If particulate air quality is quite good in their home but bacteria and viruses are a concern, you can suggest or gift an Air Angel. Air Angels are also portable units that deactivate microorganisms like bacteria, viruses and mold with polarized ions. Air Angels require very little maintenance, in fact only a replacement AHPCO cell once a year.
Advocate for better ventilation. We are BIG on fresh air ventilation, because it dilutes pollutants that come from inside (CO2, VOCs, etc.). Our Window Ventilation Filters allow anyone to open their windows for more fresh air, but keep out pollution, pollen and dust. They are easy to install and remove.
Check for water intrusion and mold. That “musty smell”, so often a stereotype of older persons’ homes and belongings, in reality is probably not their choice of scent–it’s an indicator that mold is growing somewhere in the home. Mobility is often a limitation for seniors, so they may not be able to stoop and inspect under sinks, in closets or in the attic, basement or crawlspace. If you have been reading our website, you’ll also know that if mold occurs, choosing the right contractor is not easy! Help them to make difficult decisions of who to contract, how to deal with the remediation and what to clean and what to dispose, in order to have a healthy home going forward.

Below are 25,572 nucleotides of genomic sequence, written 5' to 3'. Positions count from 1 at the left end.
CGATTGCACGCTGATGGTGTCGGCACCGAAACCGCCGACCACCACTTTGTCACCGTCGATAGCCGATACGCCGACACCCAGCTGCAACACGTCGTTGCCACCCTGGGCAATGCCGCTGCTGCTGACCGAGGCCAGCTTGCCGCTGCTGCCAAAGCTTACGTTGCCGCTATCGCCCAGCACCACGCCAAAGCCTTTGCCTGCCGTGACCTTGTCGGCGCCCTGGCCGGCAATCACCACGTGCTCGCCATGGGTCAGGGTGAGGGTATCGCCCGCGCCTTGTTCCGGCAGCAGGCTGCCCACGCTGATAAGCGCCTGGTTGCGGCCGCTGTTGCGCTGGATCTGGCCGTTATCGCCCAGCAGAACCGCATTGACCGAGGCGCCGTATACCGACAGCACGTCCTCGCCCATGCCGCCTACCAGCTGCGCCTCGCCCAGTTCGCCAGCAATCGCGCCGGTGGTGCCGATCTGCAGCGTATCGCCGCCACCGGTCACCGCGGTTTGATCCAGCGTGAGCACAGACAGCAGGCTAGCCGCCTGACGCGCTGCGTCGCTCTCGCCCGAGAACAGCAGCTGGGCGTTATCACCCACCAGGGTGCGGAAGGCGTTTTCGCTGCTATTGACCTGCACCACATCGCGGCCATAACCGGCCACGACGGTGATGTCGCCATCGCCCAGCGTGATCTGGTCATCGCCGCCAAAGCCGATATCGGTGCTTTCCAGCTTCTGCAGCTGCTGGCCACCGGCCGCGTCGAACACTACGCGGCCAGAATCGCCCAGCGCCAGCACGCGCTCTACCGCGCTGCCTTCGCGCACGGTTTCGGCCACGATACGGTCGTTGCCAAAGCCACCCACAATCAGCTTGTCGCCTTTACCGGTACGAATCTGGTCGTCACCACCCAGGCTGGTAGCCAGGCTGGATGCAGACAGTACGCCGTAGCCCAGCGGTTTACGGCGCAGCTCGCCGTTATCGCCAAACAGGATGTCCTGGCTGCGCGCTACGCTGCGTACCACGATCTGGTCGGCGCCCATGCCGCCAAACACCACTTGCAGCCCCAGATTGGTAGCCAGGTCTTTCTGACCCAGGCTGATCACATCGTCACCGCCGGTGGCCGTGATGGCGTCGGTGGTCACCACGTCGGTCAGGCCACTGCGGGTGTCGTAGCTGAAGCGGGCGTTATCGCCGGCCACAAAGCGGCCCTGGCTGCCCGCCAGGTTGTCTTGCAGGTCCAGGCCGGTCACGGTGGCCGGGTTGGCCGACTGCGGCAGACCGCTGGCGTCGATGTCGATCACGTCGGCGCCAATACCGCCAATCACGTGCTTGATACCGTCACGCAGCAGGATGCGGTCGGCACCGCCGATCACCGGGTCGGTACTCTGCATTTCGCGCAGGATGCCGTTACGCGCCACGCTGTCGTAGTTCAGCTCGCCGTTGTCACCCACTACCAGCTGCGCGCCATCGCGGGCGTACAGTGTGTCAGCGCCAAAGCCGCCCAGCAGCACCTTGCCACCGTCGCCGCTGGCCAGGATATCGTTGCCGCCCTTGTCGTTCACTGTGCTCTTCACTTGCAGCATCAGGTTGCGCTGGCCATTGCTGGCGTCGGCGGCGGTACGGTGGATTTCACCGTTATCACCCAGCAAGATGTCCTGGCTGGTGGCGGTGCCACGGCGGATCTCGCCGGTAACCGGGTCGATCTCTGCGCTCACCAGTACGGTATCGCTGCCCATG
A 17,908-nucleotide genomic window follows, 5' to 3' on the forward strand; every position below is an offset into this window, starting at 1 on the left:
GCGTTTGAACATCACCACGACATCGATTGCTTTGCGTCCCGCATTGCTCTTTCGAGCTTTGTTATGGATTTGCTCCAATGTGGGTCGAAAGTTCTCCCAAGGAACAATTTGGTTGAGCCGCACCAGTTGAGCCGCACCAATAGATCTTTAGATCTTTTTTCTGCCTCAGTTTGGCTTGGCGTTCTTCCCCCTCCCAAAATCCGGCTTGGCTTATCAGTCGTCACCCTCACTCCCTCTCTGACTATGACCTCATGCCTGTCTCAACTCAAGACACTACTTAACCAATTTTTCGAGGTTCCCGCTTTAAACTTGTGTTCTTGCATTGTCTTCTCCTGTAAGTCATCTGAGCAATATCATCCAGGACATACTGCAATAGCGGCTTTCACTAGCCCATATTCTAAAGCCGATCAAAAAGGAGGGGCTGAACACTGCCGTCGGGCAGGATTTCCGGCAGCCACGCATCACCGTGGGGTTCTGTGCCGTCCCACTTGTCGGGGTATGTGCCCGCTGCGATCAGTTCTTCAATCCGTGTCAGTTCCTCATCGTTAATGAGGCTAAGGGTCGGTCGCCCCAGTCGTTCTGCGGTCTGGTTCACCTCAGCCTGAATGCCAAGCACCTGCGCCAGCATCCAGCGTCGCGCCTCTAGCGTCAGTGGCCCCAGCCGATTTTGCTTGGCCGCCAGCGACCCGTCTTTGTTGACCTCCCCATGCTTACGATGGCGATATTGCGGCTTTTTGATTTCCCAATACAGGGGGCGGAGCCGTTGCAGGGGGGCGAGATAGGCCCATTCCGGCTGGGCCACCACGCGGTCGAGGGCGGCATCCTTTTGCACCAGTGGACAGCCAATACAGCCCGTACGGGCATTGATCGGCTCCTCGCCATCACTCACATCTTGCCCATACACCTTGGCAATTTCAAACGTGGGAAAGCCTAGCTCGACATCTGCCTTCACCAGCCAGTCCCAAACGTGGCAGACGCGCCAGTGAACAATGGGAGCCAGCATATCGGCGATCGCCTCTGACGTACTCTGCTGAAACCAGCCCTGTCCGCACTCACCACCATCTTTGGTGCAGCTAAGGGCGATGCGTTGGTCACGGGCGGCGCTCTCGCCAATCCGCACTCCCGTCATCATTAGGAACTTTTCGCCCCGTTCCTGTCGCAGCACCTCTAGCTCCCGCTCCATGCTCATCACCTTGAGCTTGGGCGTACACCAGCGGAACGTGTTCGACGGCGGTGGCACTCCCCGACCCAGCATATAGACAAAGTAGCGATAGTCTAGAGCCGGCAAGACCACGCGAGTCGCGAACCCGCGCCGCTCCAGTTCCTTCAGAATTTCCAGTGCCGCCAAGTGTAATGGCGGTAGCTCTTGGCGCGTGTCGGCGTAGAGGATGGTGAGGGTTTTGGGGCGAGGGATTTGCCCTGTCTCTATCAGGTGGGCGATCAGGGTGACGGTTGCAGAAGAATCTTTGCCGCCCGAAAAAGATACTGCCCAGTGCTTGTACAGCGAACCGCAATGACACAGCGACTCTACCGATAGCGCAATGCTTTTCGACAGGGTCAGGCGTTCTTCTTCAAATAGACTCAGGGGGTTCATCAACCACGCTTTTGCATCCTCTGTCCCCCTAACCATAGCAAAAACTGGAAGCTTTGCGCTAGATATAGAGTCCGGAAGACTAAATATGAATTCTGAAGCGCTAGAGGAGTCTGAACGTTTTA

Have a conversation about cleaning products. Of all of these “changes” this might be the most difficult one, because seniors often have preferred products that have been on the market for decades but in reality are toxic to their indoor air! If you want more information on why these are toxic, and what products to use in place of them, check out our post and our own non-toxic cleaner TotalClean.
Our kindness towards seniors counts, because it shows that we value life from the beginning to the end. It also shows how we want to be cared for when we reach the same age. Regardless of your financial ability, it’s the time and actions that show you care!
Photo by LOGAN WEAVER | @LGNWVR on Unsplash